Twitter totally counts as my mailbag. It’s a metaphor! or something.
Questions from the Masses. Answers from RPG Girl Thursday. Trip to the 80′s via Milton Bradley.
Your favorite game as a kid?
The Dark Tower. I don’t think any other game obsessed my siblings and I like that game. Now, Milton Bradley put it out a few years before I was born. But it is the ur-experience for me of board games. Nothing has quite come close to my thrill as a five year old setting it up with my siblings. As an adult, set up is usually talking to my friends as we divvy up tokens and set up a board. It’s not weird and solemn like a temple service. Which is good, because whoa it would be weird if every game was like setting up a religious rite.
But setting up The Dark Tower was that kind of hushed and excited experience that just sticks. There were keys to collect, armies to command and an evil force lurking inside The Dark Tower. It was the most metal thing I ever encountered as a kid. Screw Monopoly, Life, Sorry, Candyland, Battleship, all of it. I would consider some fairly terrible things to play The Dark Tower as an adult.
Though, knowing the passage of time, it would probably strike me as silly and weird, and I’d go back to my present other favorite board game, Pandemic.
Currently (this answer changes periodically) I’d rank it in the following manner.
Card Game: Cards Against Humanity.
Tabletop RPG: Mage: The Ascension.
Screwed Up Best Night Of Your Life: Fiasco, because Fiasco gets its own category.
I don’t really do good at favorites, though. It’s more like “what would I lick if it was candy right now” which makes sense, since I’m synesthetic, but sounds super weird.
Has anyone actually finished a game of Risk?
Yes. It was Risk: Legacy, they opened every envelope, and it was played to its brutal end. I have seen photos of the terrible wasteland left behind. Other than that, no, I have no bloody clue.
Is the Doctor Who game for the PS3 any good?
I have no clue.
What do you find most challenging about gaming?
Oh, man. Okay. So, from a logistics front it’s scheduling a group of people to play. Even on Skype that’s a pain in the tuchis. Finding people I enjoy gaming with that are local to me, also hard. My ‘home base’ right now is at least two hours or better from anyone I want to play with in-person that’s near me. I’ve started to get most of my good gaming in at cons, which is both wonderful and alarming simultaneously. Wonderful because gaming is awesome, alarming because man do I have to wrestle laundry time out of my housemates. Other than those fairly normal logistics issues we all suffer from…everything gaming comes with can be very challenging for me, and that stuff is more challenging for me than logistics. Gaming is what got me into games journalism, which is a lot of fun sometimes. But a lot of people hate journalists, games journalists in particular, and I get a lot of consistent and regular sexual harassment. So the most challenging thing I find about gaming is that something I love so much can bring bullying at a table, sexual harassment at conventions and unwelcome attention online. Because I’m a woman, and I game.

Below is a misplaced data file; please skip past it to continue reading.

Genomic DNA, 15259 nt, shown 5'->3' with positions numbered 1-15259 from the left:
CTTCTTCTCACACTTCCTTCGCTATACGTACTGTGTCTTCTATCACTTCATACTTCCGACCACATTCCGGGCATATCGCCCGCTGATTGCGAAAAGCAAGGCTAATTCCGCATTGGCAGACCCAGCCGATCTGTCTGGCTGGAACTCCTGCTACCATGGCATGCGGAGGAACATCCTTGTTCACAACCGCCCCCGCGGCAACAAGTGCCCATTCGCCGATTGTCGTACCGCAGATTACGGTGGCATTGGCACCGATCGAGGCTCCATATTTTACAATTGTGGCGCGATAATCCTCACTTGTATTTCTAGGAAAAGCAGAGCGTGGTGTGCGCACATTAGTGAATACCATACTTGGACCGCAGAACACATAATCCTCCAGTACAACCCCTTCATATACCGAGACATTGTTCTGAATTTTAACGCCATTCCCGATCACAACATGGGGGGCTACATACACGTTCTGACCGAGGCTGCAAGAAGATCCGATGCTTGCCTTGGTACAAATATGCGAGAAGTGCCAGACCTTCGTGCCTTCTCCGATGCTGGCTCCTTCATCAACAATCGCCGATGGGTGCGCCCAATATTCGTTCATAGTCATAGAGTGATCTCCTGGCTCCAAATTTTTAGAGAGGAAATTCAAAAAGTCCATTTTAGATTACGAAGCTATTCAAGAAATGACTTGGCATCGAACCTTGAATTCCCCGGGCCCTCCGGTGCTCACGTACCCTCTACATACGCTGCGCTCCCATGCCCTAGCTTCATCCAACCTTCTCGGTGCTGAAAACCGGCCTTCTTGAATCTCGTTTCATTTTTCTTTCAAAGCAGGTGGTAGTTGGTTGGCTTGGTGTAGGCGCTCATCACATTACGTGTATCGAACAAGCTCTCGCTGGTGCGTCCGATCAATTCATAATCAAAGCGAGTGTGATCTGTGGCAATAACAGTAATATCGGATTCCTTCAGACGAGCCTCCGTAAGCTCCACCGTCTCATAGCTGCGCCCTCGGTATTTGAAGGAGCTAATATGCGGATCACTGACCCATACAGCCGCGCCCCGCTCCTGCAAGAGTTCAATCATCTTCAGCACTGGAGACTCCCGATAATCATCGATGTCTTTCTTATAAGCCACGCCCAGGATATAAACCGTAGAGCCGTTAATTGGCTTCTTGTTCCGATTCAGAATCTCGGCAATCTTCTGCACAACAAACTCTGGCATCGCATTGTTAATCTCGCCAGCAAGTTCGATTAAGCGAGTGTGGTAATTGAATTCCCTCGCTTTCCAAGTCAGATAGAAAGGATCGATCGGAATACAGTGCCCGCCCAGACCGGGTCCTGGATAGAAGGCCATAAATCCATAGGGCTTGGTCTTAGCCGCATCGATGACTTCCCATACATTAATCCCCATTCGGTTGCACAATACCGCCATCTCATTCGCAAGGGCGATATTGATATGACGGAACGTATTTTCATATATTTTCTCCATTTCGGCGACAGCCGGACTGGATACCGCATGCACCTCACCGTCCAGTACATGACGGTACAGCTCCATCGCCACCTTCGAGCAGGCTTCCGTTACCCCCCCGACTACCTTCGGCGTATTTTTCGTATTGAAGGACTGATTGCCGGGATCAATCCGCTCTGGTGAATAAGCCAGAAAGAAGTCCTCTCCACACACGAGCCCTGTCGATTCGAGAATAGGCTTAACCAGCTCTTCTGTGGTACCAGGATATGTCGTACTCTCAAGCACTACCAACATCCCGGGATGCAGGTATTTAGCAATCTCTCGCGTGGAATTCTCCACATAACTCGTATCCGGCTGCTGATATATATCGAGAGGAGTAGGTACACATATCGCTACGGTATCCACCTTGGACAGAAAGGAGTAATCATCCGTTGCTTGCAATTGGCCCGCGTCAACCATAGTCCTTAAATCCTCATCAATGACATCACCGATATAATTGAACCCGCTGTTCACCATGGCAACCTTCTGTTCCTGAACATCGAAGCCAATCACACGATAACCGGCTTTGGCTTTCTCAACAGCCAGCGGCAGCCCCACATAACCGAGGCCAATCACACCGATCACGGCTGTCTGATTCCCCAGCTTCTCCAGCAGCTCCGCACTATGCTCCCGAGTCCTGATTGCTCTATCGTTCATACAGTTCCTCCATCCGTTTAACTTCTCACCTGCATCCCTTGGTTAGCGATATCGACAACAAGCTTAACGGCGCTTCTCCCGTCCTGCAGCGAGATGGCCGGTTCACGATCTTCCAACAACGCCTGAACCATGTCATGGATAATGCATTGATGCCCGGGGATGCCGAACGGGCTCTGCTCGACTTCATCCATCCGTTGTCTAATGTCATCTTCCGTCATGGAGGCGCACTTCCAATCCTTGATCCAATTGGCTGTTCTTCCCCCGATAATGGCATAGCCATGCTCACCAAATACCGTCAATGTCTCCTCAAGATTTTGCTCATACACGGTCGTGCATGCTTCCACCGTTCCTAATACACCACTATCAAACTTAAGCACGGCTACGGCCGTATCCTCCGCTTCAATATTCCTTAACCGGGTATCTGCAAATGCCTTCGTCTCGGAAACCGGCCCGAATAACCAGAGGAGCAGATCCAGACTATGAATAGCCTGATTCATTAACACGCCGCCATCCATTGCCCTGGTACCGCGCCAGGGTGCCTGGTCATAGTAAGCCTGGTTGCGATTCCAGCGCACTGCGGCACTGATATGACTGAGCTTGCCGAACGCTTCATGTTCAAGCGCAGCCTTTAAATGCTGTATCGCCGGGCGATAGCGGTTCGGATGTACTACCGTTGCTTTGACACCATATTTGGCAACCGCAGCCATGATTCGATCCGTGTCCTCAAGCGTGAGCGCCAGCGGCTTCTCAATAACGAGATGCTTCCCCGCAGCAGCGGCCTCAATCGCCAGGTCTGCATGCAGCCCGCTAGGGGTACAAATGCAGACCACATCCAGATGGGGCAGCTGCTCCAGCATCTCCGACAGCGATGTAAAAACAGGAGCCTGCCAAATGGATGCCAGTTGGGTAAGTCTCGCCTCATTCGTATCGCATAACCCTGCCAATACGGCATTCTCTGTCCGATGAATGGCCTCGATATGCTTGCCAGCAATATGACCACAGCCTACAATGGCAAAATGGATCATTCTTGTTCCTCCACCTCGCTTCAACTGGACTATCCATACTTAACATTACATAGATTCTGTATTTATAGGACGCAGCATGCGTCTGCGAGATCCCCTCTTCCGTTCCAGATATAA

So really, I find being a woman while gaming to be the most challenging thing about it.
The game you always wanted to play but no one else wanted to play?
In my gaming group before my Skype group, that was basically every game ever. 6 person group, so at any time one of us could be GMing and the rest playing. You’d think it wouldn’t be that hard to synch tastes, but you’d be surprised. The lesson I learned the hard way from that? Some people simply do not fit as a gaming group. In that case, my gaming group loved gaming with each other and were all awesome friends away from the table. Gaming with them totally sucked for me due to wildly different tastes. It happens. Learn from my folly: if you don’t gel with your friends at the table, don’t doggedly try to “just stick it out.” That sucks for you and for everybody else. You can see people at the movies too.